What’s the Best Way to Measure Impact

16 Feb

Based off “What’s the Best Way to Measure Impact”

Interesting point that refugees refused a potentially life-saving product because they thought the package looked like a condom wrapper. The cultural disconnect costs lives and, though an extreme example, emphasizes the importance of genuinely understanding your target audience and that quality design is not just a nice thing to have for your product.

But this process’ disconnect is not a complete failure. The research and adaption shown by the mix supplier helped improve the product and are success essentials that are often disregarded in marketing. Marketing, advertising and branding do not stop when the product or service goes to market, nor should they be restricted to a timed or strategic plan. Consumer research and product adoption help move products to that next tear. There is a reason why companies like Nike and Apple expand so rapidly and continue to make better products.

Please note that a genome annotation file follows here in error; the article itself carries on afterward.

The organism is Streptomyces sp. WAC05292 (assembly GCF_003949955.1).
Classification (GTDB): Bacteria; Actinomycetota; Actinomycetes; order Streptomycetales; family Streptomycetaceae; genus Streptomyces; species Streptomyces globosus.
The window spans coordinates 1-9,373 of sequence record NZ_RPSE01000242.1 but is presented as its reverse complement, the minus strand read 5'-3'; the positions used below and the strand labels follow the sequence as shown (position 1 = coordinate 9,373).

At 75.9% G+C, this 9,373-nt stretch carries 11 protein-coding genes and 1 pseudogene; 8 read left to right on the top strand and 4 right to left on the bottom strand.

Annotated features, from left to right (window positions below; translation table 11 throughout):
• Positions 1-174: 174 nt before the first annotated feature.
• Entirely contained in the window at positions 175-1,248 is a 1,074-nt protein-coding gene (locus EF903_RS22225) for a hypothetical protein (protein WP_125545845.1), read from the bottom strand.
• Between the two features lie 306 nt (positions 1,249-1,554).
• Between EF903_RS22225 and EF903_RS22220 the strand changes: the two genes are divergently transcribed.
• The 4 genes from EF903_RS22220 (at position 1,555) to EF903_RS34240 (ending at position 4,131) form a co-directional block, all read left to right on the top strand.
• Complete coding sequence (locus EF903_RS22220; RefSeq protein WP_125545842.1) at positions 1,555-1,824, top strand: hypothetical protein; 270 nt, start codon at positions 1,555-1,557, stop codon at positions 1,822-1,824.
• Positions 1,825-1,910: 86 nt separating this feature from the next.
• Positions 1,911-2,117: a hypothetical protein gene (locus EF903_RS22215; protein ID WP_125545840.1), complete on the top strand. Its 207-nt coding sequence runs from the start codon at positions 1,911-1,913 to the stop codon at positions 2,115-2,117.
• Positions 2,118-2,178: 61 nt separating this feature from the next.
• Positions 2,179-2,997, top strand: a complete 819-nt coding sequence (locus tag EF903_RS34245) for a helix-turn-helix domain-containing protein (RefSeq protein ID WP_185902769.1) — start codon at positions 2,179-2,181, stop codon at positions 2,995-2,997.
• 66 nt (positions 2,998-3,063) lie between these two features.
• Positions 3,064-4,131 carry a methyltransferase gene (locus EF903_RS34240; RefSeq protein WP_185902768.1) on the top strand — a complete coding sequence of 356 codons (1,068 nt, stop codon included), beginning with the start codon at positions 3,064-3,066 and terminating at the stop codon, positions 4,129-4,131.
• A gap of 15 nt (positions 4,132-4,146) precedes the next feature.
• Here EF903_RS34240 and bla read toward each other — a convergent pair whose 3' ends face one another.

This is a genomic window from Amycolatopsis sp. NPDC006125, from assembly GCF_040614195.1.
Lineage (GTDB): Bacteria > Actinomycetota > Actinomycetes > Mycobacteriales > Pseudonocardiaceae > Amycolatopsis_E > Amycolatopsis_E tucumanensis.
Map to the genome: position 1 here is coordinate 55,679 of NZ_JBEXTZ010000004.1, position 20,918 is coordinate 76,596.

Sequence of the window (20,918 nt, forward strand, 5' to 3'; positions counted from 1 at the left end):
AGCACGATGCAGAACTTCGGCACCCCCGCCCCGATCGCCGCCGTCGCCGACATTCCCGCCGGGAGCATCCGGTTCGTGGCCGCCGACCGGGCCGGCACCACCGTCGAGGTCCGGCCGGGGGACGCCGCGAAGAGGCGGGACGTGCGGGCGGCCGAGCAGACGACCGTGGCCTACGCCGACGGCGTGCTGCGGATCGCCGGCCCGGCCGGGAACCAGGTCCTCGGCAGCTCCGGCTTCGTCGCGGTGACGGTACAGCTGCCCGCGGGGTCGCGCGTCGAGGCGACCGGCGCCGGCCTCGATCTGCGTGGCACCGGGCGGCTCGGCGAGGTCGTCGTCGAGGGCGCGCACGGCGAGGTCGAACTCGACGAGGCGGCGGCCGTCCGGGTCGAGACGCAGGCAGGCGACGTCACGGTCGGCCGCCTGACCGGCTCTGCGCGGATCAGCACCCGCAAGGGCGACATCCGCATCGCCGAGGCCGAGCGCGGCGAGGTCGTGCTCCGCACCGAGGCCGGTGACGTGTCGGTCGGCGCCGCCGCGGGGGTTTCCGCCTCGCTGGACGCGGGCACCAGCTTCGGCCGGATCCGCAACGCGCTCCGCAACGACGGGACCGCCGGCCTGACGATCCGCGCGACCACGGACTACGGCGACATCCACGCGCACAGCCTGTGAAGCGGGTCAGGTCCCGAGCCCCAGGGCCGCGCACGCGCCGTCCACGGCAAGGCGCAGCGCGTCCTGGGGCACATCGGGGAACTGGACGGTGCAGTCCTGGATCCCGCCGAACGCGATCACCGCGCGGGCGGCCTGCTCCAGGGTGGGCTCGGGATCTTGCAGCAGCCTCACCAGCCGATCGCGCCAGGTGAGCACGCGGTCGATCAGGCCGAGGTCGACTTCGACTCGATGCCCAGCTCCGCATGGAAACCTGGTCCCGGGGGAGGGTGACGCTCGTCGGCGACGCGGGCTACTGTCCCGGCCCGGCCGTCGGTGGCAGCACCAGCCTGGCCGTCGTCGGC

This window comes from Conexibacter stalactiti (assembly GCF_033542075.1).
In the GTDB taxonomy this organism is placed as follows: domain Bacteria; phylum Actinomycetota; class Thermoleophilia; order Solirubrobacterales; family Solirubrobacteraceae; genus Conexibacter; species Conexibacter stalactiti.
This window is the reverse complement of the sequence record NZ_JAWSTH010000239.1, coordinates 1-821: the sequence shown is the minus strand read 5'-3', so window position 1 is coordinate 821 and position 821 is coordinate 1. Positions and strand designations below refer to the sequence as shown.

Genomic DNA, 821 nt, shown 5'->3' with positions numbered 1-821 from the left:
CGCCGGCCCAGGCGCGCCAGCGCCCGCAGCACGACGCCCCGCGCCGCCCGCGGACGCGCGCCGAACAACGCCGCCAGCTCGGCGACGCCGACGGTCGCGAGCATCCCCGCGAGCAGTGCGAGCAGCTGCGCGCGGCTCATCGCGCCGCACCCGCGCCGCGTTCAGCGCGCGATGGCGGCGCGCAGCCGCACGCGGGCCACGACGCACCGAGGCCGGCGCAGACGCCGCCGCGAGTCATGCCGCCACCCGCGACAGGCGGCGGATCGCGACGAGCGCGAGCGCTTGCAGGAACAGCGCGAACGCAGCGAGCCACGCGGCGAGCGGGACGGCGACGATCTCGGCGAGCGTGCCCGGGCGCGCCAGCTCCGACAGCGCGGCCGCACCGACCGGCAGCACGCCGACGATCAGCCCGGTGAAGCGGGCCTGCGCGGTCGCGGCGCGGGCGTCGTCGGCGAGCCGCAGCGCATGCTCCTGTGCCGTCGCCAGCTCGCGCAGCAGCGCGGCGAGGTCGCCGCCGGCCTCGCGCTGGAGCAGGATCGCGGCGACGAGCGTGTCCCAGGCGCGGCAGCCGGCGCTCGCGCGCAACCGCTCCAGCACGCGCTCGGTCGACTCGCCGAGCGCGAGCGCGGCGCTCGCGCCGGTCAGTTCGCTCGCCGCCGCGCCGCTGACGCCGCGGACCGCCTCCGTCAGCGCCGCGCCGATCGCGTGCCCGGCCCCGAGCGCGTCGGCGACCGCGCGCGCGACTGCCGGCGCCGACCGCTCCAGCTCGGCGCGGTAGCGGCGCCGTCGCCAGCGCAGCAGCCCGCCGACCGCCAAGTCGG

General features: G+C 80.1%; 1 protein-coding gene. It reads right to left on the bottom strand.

What it boils down to is that we need to “use qualitative and quantitative research methods to explore the “how” and “why” of problems, not just the “what” and “how much.”

 

Design is a powerful process, but it’s easy to get wrong because it is as much about the specific tools and techniques as it is about a philosophy: Put people first.

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